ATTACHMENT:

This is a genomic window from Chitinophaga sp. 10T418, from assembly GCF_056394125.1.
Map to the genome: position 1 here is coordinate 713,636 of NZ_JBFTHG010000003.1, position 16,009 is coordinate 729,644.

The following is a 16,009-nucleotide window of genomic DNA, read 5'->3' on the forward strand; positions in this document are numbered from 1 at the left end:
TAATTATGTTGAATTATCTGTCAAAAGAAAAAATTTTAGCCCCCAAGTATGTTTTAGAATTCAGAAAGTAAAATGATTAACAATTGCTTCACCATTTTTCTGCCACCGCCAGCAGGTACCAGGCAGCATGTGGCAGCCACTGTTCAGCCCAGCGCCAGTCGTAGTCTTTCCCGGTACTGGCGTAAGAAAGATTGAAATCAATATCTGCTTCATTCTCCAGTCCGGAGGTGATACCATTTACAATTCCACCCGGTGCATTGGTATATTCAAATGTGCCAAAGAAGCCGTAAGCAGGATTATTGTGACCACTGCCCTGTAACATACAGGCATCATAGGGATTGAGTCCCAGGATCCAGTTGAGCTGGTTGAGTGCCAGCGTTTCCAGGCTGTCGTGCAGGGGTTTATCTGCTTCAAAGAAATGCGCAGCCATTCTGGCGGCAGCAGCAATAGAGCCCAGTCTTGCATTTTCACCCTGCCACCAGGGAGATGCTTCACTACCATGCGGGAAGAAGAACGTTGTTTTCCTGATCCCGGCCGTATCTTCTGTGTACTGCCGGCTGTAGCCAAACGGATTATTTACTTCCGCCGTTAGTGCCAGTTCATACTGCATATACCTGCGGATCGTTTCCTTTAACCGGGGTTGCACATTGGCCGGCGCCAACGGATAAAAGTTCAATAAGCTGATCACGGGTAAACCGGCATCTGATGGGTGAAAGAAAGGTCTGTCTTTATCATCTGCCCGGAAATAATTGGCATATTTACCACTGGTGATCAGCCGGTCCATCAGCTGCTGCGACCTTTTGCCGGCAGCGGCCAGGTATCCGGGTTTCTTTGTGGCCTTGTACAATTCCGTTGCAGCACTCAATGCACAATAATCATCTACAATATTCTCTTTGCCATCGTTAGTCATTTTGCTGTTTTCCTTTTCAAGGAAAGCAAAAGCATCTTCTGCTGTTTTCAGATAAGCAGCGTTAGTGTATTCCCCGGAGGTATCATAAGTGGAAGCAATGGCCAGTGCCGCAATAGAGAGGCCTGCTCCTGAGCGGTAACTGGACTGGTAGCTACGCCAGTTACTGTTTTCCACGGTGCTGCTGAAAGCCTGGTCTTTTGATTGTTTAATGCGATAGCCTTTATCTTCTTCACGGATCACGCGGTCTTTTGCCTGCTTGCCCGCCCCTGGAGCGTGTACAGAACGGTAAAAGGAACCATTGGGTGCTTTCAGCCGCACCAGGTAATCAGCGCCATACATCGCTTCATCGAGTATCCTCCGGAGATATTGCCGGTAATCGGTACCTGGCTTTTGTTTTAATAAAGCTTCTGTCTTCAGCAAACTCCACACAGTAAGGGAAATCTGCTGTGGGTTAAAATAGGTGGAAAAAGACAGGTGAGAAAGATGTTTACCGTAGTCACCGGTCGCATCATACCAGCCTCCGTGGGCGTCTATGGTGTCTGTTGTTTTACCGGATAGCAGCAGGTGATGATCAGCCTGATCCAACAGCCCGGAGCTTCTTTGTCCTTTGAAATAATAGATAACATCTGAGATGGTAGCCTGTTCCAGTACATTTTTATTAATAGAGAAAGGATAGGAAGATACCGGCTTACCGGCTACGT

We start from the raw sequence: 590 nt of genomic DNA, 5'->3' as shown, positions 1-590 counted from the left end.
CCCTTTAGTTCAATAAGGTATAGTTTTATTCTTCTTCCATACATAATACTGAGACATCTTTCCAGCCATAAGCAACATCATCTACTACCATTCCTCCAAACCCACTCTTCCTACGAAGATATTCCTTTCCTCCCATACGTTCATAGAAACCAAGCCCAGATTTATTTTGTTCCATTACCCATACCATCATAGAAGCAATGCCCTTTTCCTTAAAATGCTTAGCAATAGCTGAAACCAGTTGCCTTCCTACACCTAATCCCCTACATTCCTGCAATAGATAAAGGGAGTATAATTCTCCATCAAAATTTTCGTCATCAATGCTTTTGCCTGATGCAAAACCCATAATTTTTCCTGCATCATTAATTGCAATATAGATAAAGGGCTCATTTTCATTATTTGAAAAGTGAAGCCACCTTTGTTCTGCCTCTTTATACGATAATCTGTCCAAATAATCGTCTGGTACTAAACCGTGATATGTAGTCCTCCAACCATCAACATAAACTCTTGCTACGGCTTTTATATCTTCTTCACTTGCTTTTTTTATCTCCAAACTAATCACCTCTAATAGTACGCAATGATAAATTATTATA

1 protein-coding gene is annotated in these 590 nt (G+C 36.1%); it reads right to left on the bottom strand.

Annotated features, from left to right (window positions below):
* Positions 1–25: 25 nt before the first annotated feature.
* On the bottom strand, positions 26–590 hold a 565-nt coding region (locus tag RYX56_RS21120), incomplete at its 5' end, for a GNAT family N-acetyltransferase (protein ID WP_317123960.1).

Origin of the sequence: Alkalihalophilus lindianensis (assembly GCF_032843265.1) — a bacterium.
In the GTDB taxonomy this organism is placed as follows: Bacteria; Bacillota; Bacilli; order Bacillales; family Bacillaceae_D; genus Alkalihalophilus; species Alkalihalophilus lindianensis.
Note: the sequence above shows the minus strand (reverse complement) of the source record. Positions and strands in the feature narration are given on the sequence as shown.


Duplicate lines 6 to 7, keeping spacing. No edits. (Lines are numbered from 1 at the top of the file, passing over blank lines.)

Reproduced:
CCCTTTAGTTCAATAAGGTATAGTTTTATTCTTCTTCCATACATAATACTGAGACATCTTTCCAGCCATAAGCAACATCATCTACTACCATTCCTCCAAACCCACTCTTCCTACGAAGATATTCCTTTCCTCCCATACGTTCATAGAAACCAAGCCCAGATTTATTTTGTTCCATTACCCATACCATCATAGAAGCAATGCCCTTTTCCTTAAAATGCTTAGCAATAGCTGAAACCAGTTGCCTTCCTACACCTAATCCCCTACATTCCTGCAATAGATAAAGGGAGTATAATTCTCCATCAAAATTTTCGTCATCAATGCTTTTGCCTGATGCAAAACCCATAATTTTTCCTGCATCATTAATTGCAATATAGATAAAGGGCTCATTTTCATTATTTGAAAAGTGAAGCCACCTTTGTTCTGCCTCTTTATACGATAATCTGTCCAAATAATCGTCTGGTACTAAACCGTGATATGTAGTCCTCCAACCATCAACATAAACTCTTGCTACGGCTTTTATATCTTCTTCACTTGCTTTTTTTATCTCCAAACTAATCACCTCTAATAGTACGCAATGATAAATTATTATA

1 protein-coding gene is annotated in these 590 nt (G+C 36.1%); it reads right to left on the bottom strand.